Islam, with a Sunni focus, is state religion in Brunei. Other religions are allowed, but their activities are controlled by the government.
Teaching in religions other than Islam is only allowed to a limited extent and the import of crosses and other religious symbols is limited, as is access to religious literature. The government is also hampering religious gatherings for non-Muslims.
During the 2010s, the Sultan has increased the Muslim influence in the country. In 2012, he decided that all businesses, shops and restaurants should stay closed for two hours during Friday prayers. One year later, compulsory religious instruction for Muslim children was introduced. In 2019, the Sultan introduced Sharia law in criminal law, among other things, adultery and sexual acts between persons of the same sex should be able to impose the death penalty.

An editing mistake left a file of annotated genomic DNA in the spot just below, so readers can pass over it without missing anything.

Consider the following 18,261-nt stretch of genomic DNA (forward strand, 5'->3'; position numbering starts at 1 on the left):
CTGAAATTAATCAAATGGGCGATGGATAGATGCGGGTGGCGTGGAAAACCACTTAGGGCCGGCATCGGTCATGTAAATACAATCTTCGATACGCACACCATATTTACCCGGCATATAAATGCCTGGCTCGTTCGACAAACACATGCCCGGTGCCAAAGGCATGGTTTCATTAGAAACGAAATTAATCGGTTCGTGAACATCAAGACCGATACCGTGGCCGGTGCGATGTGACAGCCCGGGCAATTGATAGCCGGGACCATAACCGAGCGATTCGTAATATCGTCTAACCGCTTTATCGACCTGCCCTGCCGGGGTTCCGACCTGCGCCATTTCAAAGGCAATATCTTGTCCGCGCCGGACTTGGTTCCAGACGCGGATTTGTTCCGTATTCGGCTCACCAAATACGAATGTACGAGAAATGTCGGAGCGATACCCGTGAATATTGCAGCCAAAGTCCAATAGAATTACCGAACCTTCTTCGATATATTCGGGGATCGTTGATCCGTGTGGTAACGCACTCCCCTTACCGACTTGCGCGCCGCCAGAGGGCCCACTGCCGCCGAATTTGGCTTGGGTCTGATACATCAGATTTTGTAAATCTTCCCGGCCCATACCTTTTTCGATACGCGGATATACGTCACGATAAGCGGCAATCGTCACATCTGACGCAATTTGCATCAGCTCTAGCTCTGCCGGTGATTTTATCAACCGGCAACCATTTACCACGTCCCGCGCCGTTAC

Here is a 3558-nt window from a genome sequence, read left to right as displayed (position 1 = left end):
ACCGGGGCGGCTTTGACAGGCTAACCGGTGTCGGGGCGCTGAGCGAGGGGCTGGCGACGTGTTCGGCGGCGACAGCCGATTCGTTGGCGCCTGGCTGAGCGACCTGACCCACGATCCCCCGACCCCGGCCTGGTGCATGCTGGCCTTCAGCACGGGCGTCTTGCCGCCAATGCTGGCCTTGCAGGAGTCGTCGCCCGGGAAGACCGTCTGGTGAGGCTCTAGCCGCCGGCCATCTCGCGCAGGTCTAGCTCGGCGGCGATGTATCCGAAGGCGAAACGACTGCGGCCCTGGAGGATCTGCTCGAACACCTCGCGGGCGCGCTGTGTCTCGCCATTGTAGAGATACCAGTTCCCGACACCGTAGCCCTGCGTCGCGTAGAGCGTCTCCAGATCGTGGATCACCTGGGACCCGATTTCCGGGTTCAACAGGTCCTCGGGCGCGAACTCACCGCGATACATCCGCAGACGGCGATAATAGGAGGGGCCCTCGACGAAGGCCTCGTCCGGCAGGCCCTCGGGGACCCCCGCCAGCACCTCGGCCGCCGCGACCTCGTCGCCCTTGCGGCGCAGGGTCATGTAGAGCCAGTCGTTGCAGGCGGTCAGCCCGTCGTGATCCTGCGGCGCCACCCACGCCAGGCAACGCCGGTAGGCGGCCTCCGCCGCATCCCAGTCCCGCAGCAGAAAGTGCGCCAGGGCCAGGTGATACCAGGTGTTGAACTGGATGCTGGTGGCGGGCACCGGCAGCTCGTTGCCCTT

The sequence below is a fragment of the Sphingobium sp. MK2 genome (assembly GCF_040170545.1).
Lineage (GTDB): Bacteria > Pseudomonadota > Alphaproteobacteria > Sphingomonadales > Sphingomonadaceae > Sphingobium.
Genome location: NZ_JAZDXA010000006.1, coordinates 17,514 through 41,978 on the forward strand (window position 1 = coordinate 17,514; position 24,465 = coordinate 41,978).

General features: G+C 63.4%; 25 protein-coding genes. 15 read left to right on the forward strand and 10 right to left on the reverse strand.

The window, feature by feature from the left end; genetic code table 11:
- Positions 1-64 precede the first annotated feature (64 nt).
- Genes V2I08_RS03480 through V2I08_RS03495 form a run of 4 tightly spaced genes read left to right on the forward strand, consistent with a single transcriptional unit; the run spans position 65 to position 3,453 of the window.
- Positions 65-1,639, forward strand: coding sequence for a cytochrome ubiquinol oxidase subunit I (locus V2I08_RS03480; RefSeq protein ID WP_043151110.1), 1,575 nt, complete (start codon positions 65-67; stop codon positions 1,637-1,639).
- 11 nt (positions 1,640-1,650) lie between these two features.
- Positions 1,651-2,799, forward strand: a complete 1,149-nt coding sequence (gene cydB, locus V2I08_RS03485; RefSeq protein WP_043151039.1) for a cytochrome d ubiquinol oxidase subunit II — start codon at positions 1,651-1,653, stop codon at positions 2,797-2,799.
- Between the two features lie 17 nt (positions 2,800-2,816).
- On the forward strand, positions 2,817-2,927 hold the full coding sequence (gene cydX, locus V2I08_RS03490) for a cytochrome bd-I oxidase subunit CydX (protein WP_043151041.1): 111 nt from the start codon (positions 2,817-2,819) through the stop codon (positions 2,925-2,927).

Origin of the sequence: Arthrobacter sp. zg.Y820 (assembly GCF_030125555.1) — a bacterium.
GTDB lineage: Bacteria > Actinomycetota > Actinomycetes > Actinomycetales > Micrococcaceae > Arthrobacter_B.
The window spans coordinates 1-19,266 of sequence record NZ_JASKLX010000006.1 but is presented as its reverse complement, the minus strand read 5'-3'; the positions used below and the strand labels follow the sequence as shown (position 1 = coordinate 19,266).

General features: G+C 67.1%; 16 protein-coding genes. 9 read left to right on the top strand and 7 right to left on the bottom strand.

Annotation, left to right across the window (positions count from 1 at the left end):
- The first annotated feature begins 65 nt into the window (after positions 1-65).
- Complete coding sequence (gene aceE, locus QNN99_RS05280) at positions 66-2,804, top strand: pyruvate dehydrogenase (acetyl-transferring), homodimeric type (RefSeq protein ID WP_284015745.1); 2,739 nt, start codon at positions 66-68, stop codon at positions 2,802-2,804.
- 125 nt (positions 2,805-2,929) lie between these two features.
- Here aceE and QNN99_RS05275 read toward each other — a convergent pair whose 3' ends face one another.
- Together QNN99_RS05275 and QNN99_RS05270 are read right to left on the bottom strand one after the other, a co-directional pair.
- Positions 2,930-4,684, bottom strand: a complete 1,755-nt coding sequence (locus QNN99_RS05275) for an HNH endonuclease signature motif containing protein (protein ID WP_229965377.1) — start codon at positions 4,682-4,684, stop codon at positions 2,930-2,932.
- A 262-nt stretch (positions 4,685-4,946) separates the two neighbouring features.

Brunei’s largest group of people, the Malays, are Muslims. Permission is required to convert from Islam and in practice it is almost impossible. At the same time, the government is fighting radical Islamism.
Most of the country’s Chinese are Buddhists, while some are Confucian, Daoist or Christian. A few indigenous peoples adhere to their traditional indigenous religions, usually religious and / or ancestral worship.
- Countryaah: Population statistics for 2020 and next 30 years in Brunei, covering demographics, population graphs, and official data for growth rates, population density, and death rates.